Data on display
Projected openings in occupations with large shares of African Americans

| February 2019

Blacks or African Americans made up about 12 percent of all workers in 2018, according to the U.S. Bureau of Labor Statistics (BLS). But in some occupations, their share was more than double or even triple that. And, as the chart shows, these occupations are projected to have thousands of openings each year, on average, from 2016 to 2026 for workers of all races.

Collectively, the occupations in the chart are projected to have more than 725,000 annual openings, on average, over the decade. More than half of those openings (379,100 per year) are expected to be for nursing, psychiatric, and home health aides, the occupation in the chart with the second-largest share (about 36 percent) of Black workers. About 41 percent of mail sorters, processors, and processing machine operators were Black, the highest percentage of any occupation for the race group.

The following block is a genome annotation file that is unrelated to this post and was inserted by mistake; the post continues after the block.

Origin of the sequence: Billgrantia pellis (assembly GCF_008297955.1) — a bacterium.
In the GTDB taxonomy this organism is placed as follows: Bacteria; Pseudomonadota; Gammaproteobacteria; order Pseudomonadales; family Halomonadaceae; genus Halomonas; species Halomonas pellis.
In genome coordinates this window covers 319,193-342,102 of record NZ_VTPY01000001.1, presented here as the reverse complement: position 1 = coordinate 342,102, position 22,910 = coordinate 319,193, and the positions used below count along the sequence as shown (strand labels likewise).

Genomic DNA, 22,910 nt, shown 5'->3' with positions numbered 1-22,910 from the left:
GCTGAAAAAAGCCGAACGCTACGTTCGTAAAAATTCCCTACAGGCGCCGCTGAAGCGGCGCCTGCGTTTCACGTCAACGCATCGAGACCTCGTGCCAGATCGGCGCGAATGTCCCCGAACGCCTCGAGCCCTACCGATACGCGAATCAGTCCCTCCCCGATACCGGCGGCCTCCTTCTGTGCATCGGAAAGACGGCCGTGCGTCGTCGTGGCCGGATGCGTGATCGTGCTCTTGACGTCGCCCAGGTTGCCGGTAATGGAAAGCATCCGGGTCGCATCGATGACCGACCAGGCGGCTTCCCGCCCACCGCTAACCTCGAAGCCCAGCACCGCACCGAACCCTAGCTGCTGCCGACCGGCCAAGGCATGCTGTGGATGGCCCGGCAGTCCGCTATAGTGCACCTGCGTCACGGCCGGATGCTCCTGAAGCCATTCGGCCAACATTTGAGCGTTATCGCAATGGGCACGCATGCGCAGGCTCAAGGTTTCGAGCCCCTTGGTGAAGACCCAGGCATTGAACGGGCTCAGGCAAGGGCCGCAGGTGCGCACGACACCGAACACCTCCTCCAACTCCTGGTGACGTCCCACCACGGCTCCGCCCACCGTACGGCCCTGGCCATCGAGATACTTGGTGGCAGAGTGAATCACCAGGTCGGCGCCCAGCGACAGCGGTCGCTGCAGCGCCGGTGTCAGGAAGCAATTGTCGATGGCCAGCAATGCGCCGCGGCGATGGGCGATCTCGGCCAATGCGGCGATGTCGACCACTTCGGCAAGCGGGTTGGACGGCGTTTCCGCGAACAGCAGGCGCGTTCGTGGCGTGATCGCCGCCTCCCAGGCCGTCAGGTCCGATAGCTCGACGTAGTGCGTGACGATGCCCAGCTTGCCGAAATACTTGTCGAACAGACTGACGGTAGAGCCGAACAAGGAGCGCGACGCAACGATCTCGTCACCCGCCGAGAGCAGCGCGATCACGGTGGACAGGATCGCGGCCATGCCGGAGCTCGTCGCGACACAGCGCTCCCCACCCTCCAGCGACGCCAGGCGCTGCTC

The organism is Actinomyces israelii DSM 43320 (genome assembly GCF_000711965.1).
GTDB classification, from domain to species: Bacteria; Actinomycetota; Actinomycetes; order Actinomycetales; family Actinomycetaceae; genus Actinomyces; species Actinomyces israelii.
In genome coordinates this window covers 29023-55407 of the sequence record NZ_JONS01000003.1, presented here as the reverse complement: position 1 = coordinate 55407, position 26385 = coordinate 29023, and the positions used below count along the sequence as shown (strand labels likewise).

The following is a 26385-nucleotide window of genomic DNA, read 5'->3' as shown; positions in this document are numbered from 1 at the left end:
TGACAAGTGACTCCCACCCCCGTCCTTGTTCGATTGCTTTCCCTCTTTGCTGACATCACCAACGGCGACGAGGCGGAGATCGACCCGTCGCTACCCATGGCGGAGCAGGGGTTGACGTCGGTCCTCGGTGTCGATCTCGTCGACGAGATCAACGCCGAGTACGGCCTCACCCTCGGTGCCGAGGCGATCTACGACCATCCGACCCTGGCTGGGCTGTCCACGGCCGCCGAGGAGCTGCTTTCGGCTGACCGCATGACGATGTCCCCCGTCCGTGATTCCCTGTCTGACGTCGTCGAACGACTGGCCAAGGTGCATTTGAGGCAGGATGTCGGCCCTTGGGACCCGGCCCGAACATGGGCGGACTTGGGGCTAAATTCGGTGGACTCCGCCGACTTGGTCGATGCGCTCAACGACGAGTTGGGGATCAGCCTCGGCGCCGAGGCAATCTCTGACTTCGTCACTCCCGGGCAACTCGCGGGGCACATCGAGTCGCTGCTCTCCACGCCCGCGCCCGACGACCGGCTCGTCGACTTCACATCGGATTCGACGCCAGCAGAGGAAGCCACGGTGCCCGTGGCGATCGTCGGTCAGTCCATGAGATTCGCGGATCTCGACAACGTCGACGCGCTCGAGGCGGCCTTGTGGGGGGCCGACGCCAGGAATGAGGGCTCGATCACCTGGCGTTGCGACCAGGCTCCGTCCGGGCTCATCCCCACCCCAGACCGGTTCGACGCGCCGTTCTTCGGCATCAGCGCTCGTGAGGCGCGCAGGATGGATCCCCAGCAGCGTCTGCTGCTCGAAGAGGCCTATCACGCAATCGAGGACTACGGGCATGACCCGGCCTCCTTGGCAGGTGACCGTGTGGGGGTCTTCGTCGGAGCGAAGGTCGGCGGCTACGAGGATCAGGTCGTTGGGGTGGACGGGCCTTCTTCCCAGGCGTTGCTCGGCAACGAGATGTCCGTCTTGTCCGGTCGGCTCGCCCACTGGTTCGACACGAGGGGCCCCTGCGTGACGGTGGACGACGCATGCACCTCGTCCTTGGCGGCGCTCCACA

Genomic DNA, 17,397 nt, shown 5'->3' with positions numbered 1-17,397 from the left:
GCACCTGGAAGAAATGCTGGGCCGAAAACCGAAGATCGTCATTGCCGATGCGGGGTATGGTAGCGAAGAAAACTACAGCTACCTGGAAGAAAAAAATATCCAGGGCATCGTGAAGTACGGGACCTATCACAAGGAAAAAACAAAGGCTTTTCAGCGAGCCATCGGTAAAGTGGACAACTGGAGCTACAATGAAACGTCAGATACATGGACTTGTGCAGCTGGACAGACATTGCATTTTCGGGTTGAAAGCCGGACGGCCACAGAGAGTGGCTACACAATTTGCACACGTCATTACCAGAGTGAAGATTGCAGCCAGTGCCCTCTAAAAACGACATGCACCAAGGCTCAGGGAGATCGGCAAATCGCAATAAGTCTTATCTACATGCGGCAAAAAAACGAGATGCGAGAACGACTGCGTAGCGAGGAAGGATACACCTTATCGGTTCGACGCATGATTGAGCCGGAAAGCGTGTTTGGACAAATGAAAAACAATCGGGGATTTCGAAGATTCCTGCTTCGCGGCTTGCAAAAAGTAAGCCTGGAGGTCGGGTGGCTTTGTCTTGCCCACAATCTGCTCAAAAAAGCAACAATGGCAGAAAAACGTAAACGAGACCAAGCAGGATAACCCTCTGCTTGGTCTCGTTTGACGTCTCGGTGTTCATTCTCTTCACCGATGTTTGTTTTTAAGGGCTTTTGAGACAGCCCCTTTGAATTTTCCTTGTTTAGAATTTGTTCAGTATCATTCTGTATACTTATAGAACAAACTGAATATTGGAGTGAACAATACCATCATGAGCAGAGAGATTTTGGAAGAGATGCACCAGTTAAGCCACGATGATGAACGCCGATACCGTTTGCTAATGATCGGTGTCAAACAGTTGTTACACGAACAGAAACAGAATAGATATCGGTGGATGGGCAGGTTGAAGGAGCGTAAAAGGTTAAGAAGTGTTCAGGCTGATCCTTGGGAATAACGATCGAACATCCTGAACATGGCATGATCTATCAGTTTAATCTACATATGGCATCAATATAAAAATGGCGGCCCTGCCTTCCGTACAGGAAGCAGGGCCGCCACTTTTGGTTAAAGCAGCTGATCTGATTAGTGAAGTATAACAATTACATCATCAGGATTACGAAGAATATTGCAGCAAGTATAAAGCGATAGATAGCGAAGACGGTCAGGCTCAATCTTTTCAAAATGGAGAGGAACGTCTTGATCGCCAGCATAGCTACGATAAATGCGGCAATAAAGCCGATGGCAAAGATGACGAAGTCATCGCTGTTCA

Data on shares of Blacks or African Americans are from the BLS Current Population Survey. Data on projected openings are from the BLS Employment Projections Program. Learn about the occupations in the chart and hundreds of others in the Occupational Outlook Handbook.

Elka Torpey is an economist in the Office of Occupational Statistics and Employment Projections, BLS. She can be reached at torpey.elka@bls.gov.

Suggested citation:

Elka Torpey, "Projected openings in occupations with large shares of African Americans," Career Outlook, U.S. Bureau of Labor Statistics, February 2019.

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